Most drifting I've had is VR racing classic rally cars at the playpen grounds in DR2.0..... i.e.apart from being tossed around and completely taken apart in an AC Nordschleife online lobby a couple of years ago, filled with extremely skilled drifters, driving circles with me in their Mercedes 190E 2.5 EVOs or Yellowbirds while speeding through the bends, almost putting Stephan Rozer's 1987 display to shame - where before this I thought I had enough with my playground drifting in my driving instructor's 1987 BMW E30 320i, lots of drift control in both dry and wet - but I could pack the old pride in the grave immediately.
I probably won't get the time for it among my to-do's of old wishes, now I finally have some sim time again, but interesting reading that I will remember the next time I'll go that path.
 
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No worries at all, hopefully, this helps you! :)
Not me directly, I went from a very old Thrustmaster 200° to G27 to TS-PC to CSW 2.5 and now Moza R12.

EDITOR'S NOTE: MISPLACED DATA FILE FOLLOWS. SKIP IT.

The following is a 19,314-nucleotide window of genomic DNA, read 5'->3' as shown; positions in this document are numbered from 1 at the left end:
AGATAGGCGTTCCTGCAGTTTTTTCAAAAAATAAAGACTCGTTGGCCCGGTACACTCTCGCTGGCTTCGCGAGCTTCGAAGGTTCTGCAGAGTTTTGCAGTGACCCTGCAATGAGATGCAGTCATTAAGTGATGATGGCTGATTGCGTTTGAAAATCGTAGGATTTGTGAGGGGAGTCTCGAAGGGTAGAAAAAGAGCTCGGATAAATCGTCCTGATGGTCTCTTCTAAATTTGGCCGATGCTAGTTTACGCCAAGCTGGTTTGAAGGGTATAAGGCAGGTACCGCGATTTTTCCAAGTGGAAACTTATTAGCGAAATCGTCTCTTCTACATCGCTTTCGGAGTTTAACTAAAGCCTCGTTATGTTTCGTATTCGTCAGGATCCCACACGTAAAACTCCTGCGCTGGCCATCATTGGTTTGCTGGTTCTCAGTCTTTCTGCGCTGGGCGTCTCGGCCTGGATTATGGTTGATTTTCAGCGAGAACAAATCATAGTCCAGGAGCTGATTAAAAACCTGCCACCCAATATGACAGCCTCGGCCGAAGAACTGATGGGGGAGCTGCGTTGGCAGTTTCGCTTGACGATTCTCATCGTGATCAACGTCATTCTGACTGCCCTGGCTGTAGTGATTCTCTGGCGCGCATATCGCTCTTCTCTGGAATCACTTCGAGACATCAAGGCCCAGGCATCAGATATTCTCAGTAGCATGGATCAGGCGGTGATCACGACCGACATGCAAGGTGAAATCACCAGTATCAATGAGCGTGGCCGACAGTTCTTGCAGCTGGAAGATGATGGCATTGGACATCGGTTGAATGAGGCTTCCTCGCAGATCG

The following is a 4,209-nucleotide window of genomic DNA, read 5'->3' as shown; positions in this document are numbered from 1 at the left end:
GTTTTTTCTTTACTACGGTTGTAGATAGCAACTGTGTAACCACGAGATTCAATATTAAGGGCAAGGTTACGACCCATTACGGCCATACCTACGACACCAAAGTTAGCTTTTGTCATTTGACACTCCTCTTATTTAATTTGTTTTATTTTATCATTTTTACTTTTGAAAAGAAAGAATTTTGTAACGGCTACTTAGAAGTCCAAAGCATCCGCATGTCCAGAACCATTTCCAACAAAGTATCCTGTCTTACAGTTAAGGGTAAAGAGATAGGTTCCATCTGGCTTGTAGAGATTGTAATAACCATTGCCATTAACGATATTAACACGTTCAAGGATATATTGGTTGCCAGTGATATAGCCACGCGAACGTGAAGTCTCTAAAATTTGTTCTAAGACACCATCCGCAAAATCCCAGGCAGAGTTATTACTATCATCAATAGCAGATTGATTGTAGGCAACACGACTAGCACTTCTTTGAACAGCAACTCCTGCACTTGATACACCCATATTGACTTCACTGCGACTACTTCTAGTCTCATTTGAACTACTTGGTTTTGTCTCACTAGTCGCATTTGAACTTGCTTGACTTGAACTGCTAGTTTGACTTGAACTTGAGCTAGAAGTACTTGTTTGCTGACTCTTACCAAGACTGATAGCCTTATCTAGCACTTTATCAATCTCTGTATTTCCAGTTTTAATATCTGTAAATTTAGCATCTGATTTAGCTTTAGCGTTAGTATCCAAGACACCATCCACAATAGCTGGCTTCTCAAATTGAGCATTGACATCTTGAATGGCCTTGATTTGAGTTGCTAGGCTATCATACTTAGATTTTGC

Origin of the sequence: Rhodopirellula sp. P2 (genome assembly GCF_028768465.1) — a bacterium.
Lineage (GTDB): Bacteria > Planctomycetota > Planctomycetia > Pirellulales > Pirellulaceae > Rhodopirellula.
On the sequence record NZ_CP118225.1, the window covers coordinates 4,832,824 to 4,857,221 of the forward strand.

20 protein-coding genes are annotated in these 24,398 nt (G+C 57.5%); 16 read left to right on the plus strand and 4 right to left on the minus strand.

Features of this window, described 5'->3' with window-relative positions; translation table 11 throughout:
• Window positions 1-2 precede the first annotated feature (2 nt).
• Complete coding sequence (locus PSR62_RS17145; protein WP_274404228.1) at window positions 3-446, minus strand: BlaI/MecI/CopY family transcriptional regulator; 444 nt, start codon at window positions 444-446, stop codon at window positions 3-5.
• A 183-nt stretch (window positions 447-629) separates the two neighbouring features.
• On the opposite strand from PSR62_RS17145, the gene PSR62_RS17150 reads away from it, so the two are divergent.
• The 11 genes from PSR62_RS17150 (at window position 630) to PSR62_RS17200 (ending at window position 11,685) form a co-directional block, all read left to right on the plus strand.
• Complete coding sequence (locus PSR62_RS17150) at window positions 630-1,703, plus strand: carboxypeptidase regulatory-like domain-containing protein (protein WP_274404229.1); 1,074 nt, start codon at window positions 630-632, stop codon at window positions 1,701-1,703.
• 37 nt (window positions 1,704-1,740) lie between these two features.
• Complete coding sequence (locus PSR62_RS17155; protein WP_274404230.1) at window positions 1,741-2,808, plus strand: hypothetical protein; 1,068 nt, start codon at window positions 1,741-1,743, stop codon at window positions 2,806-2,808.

I'm "the ffb guy" for my racing team, so I was just curious what you are using to drift with the T300.

110% gain are clipping like hell, but it makes a lot of sense for drifting, since you don't need to precisely feel the grip, but instead need a quickly turning wheel.
I'd say "Road effect" is a bit much, but at 110% gain it's not as pronounced due to clipping.
Kerbs is just a Sine-wave vibration, when the surface.ini says "kerb = 1". The visibly 3D kerbs are correctly calculated into the ffb, so the kerbs effect is mainly to know the track limits on "paint kerbs", like the top left apex of Eau Rouge.

Anyway, sorry for the blahblah. What you should really try though:
1. disable "Output real steering forces to wheel". It's only meant for mod cars that actually use it and are build to use it, like the IER Oldbac Kalana. For other cars, it's just an ffb gain multiplier that "does something" but I'm not sure what. It's not doing anything useful though. Just adjust the car-specific-multi if you want to dial in a car (or the menu gain for overall baseline).

2. Reduce the gain to 65% and then put "Range compression" from 100% to 250-400%. This boosts low ffb forces without clipping high ffb forces. This should basically achieve what 110% gain with 2.0% min force do, but without the clipping that comes with it.

3. Try the new "Custom soft lock" in the ffb tweaks. It works really great with my R12. No bouncing when hitting the max. rotation of the simulated car, but a firm resistance. Not important for the E30 Drift, since it has 900°, but if you'd set your T300 to 1080° or use a car with just 800° or so, the Custom soft lock will be quite cool :)